Close to the war memorial is a memorial to John Browne whose claim to fame was that he was a member of the 17th Lancers during the Crimean War and was one of the trumpeters on the day of the ill-fated Charge of the Light Brigade in 1854 (G). He was born in 1815 in Nottingham and married a Dublin girl named Margaret Barrett. They lived in Wade Street in Lichfield. He was well decorated receiving the Russian Medal with 4 clasps, as well as the Legion of Honour and the Turkish and Indian Medals. He died in 1898 and was buried with full military honours close to this spot. In 2020, John's great, great grandson, Conor Browne visited St Michael's to see his great, great grandfather's grave, bringing with him John’s medals. He has also written an account of his family's memories of John that can be found here. This gives some fascinating detail about the search for the location of the grave.
Carrying on down the main path but bearing right down the path that leads to Burton Old Road (known as the Rector’s Path, as the old Rectory used to be close to the bottom of it), we come to the Chancellor Law monument (H). James Thomas Law (1790–1876) was the chancellor of the diocese of Lichfield from 1821. He was a supporter of the Birmingham School of Medicine and Surgery at Queen's College, Birmingham, of which he was elected honorary warden in 1846, and of Lichfield Theological College. He was Master of St John's Hospital in Lichfield and was a significant benefactor to the city of Lichfield. In 1838 he gave the statue of Samuel Johnson in the Market Square. The monument originally had a clock illuminated by gas and is another scheduled monument.
On the opposite side of the Rector's path we find, ten yards or so along a path to the right, the graves of the Larkin family (I). There are around 40 Larkins buried in close proximity, with burial dates between the 1840s and 1970s. These include the grave of Sidney and Eva Larkin, the parents of the poet Philip Larkin, who famously once said f Lichfield ”God, this place is dull”. Behind Sidney and Emma's grave is the memorial to another Philip Larkin who died in 1878. The story is told that when the 18-year-old poet came across this gravestone in St Michael's churchyard in Lichfield, he was understandably perturbed and wrote to a friend , 'I reeled away conscious of a desire to vomit into a homburg hat'.
Closer to the Rector’s path, we find the Corfield headstone (J). At first sight this a simple family biographical memorial, until one realizes that all but one of the eight commemorated died on the same day. This was the result of a fire in a house on Breadmarket Street in January, 1871 (next to the Johnson House) that resulted in watch and clock maker William Corfield, his mother, his wife and his four children all suffocating due to smoke inhalation.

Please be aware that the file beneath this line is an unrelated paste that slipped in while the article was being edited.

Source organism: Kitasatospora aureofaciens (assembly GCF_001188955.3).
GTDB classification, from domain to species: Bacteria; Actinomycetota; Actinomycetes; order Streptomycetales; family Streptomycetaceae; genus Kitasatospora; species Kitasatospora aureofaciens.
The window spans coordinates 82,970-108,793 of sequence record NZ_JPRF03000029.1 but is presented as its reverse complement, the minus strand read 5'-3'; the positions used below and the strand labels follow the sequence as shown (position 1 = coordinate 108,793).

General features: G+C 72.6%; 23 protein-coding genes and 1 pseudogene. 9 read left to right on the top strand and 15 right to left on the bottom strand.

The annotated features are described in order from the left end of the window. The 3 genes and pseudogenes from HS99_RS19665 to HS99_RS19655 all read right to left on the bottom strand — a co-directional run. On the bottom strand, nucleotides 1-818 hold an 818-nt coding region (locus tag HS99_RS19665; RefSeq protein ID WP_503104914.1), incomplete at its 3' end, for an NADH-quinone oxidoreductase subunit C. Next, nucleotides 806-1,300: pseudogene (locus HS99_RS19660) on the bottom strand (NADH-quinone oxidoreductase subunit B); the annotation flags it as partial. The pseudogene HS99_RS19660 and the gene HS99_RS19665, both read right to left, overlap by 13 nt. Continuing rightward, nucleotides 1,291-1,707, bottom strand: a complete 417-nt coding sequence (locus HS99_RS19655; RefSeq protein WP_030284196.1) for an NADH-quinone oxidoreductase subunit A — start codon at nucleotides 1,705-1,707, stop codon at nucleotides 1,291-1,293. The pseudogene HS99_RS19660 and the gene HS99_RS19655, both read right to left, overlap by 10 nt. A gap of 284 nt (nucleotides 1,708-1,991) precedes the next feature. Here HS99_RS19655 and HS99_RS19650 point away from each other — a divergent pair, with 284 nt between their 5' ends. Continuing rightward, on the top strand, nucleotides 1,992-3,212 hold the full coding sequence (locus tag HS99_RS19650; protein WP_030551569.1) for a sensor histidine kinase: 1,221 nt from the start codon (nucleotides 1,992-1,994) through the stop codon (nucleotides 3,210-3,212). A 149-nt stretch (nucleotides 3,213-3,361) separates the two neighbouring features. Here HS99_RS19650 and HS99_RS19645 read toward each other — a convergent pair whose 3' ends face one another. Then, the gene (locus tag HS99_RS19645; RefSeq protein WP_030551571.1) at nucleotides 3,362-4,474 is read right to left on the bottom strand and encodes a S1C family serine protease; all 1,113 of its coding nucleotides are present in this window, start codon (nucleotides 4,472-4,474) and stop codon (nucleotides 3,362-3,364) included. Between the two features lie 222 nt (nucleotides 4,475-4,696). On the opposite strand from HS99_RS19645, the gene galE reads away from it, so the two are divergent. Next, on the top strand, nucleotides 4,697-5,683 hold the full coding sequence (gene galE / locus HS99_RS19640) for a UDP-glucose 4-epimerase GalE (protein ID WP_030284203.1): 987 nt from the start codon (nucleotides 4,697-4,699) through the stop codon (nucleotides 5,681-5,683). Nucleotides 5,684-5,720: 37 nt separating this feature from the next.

We now walk through the trees to a well-made path at the edge of the open area at the east of the church. To the right of the path we have two wartime graves. The first is that of George Wolfe, the son of John and Harriet Wolfe, who died at Caen in France in 1944, and his brother Arthur who died just before the end of the war following a collision between his motorcycle and a pedal cyclist on Christmas Eve 1945, as the war was coming to an end (K). The second is that of Horace Downes, an LMS railway workers were killed during the blackout just south of Lichfield City station when he was struck by a train, and his brother Robert who died in a Japanese P.O.W. camp in Borneo in 1945 (L).
Moving along the path we find the grave of Robert and Joseph Bridgeman (M). Robert was a talented ecclesiastical sculptor and with his son Joseph managed a firm of stonemasons that worked across the country on cathedral and churches – including the figures on the west front of the cathedral. They were both in their turn Sherriff and Mayor.
We now walk through the trees to a well made path at the edge of the open area at the east of the church, Along this path on the right we see the oddly shaped grave memorial of Jesse Rhodes, with an anchor and chain (N). A little further on, on the same side of the path but obscured somewhat by brambles and other foliage. there is the grave of the Durrad family (O). William John Durrad was Lichfield's first station master, and his story is told elsewhere. He was a Churchwarden at St. Michael's in the 1850s, and was buried in 1879 with his wife Elizabeth and his son William Henry, who both predeceased him.